SELECT @ShipmentMass = SUM(Mass) FROM ShipmentDetails sd WHERE sd.ShipmentID = @ShipmentID;

    RETURN @ShipmentMass;


And the results are:

Compat ModeDuration (ms)CPU (ms)
140961 211 (16 minutes)959 547

The test under compat mode 140 had to be run overnight. 9 hours to run the query 25 times… And people wonder why I complain about scalar user-defined functions in systems.

Under compat mode 150 with the inline function it’s way better (3 seconds vs 16 minutes for a single execution), but it’s still over an order of magnitude slower than the same query with the subquery. I’ll test this again after RTM, but for the moment it look like my guidance for functions for SQL 2019 going forward is going to be that scalar functions that don’t access data are fine, but scalar functions that do should still be replaced by inline table-valued functions or no function at all, wherever possible.

No, this is not a bug in T-SQL

(or, Column scope and binding order in subqueries)

I keep seeing this in all sorts of places. People getting an unexpected result when working with a subquery, typically an IN subquery, and assuming that they’ve found a bug in SQL Server.

It’s a bug alright, in that developer’s code though.

Let’s see if anyone can spot the mistake.

We’ll start with a table of orders.

  ClientID INT,
  OrderNumber VARCHAR(20)

There would be more to it in a real system, but this will do for a demo. We’re doing some archiving of old orders, of inactive clients. The IDs of those inactive clients have been put into a temp table

CREATE TABLE #TempClients (
ClientD INT

And, to check before running the actual delete, we run the following:

SELECT * FROM dbo.Orders
WHERE ClientID IN (SELECT ClientID FROM #TempClients)

And it returns the entire Orders table. The IN appears to have been completely ignored. At least the query was checked before doing the delete, that’s saved an unpleasant conversation with the DBA if nothing else.

Anyone spotted the mistake yet?

It’s a fairly simple one, not easy to see in passing, but if I test the subquery alone it should become obvious.

The column name in the temp table is missing an I, probably just a typo, but it has some rather pronounced effects.

The obvious next question is why the select with the subquery in it didn’t fail, after all, the query asks for ClientID from #TempClients, and there’s no such column. However there is a ClientID column available in that query, and it’s in the Orders table. And that’s a valid column for the subquery, because column binding order, when we have subqueries, is first to tables within the subquery, and then, if no match is found, to tables in the outer query.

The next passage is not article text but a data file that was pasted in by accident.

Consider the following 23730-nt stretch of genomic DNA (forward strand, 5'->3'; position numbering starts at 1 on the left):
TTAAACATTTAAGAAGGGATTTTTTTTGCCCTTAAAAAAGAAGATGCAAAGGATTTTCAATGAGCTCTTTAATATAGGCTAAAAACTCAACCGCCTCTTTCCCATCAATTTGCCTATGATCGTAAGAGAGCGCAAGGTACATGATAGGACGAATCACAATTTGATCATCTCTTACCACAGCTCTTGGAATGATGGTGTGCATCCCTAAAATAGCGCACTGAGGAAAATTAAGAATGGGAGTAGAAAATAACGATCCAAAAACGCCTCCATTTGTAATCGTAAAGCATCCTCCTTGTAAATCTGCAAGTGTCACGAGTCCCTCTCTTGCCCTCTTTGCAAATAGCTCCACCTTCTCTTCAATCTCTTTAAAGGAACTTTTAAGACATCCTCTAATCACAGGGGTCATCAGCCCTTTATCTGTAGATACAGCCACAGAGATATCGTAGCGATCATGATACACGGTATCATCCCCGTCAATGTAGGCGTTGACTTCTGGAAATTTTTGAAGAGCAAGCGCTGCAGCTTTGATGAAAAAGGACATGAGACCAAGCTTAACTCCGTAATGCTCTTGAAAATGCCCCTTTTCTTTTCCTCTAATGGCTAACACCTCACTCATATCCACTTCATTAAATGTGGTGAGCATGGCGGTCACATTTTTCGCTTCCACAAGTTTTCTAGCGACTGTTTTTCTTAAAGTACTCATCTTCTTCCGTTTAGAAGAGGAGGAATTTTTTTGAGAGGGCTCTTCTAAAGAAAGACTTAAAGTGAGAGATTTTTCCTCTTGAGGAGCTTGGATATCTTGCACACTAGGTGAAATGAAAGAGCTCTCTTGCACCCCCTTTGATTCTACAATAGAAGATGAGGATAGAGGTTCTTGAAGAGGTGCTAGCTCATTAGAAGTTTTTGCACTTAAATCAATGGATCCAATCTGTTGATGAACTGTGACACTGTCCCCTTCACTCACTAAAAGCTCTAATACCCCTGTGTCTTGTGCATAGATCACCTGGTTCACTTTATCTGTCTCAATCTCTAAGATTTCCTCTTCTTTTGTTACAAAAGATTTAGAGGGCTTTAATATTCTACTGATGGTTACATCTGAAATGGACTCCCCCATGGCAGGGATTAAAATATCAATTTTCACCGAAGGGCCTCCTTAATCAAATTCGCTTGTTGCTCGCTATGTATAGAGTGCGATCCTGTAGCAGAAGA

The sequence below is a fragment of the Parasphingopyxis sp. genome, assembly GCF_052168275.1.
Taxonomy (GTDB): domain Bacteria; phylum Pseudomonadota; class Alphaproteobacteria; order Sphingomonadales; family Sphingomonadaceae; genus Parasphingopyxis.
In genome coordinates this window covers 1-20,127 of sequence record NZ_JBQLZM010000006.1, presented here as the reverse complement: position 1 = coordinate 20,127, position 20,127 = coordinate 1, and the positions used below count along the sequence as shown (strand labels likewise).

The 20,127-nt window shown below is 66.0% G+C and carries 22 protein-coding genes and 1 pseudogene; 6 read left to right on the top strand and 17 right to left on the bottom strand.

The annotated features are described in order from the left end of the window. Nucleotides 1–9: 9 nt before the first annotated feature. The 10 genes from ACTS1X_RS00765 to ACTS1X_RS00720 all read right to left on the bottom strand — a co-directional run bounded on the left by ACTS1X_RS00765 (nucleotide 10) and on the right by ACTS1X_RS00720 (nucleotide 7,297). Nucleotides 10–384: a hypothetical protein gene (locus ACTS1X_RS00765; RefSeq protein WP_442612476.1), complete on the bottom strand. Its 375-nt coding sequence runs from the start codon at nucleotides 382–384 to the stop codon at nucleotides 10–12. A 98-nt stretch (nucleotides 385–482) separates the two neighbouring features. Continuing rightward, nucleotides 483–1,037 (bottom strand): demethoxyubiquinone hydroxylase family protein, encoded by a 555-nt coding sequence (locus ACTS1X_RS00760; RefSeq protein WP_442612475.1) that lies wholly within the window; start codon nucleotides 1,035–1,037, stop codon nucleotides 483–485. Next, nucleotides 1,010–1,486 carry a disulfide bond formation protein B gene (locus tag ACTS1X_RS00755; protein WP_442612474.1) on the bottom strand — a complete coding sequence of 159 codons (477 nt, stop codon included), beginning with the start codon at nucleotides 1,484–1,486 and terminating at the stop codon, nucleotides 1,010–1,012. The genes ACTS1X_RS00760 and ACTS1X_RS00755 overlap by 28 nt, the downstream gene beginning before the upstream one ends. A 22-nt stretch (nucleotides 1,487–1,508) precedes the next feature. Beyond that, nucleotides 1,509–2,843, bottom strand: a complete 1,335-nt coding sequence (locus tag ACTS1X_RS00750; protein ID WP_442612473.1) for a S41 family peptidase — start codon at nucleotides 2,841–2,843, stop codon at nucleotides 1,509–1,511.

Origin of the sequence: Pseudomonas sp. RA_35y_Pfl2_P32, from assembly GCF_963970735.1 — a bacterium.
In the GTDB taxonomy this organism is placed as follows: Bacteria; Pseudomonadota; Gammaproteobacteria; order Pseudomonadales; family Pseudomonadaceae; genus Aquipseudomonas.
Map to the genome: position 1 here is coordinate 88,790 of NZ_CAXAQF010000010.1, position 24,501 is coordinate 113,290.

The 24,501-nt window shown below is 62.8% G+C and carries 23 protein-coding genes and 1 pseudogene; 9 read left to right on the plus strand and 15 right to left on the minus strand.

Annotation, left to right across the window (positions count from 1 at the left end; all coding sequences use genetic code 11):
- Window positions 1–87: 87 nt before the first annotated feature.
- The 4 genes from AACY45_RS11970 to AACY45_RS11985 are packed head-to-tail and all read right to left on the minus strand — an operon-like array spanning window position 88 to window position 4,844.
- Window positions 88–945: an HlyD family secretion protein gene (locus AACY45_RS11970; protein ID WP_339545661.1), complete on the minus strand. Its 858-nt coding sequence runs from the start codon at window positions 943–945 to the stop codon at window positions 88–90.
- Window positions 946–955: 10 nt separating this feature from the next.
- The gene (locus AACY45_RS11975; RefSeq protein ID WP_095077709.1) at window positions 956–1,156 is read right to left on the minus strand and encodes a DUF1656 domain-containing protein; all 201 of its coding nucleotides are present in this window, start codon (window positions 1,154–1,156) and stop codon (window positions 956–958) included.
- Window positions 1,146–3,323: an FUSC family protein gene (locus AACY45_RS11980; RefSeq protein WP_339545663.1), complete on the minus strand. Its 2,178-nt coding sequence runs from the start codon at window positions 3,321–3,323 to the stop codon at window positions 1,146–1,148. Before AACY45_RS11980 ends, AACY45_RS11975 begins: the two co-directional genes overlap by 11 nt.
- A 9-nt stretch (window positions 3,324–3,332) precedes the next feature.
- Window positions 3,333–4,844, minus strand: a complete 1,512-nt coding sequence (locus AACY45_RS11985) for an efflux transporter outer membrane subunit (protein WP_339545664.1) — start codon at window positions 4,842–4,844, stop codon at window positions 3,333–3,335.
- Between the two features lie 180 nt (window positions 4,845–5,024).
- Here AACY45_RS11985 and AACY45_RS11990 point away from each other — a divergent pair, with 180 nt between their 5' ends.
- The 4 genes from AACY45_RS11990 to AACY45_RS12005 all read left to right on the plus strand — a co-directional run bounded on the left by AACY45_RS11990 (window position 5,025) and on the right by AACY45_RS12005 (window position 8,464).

It has to work this way, otherwise correlated subqueries would not be possible. For example:

SELECT c.LegalName,
FROM dbo.Clients AS c
WHERE EXISTS (SELECT 1 FROM dbo.Shipments s WHERE s.HasLivestock = 1 AND c.ClientID = s.ClientID)

In that example, c.ClientID explicitly references the Client table in the outer query. If I left off the c., the column would be bound to the ClientID column in the Shipments table.

Going back to our original example…

SELECT * FROM dbo.Orders
WHERE ClientID IN (SELECT ClientID FROM #TempClients)

When the query is parsed and bound, the ClientID column mentioned in the subquery does not match any column from any table within the subquery, and hence it’s checked against tables in the outer query, and it does match a column in the orders table. Hence the query essentially becomes

SELECT * FROM dbo.Orders
WHERE ClientID IN (SELECT dbo.Orders.ClientID FROM #TempClients)

Which is essentially equivalent to

SELECT * FROM dbo.Orders

This is one reason why all columns should always, always, always, be qualified with their tables (or table aliases), especially when there are subqueries involved, as doing so would have completely prevented this problem.

SELECT * FROM dbo.Orders o
WHERE o.ClientID IN (SELECT tc.ClientID FROM #TempClients tc)

With the column in the subquery only allowed to be bound to columns within the #TempClients table, the query throws the expected column not found error.

And we’re no longer in danger of deleting everything from the orders table, as we would have if that subquery had been part of a delete and not a select.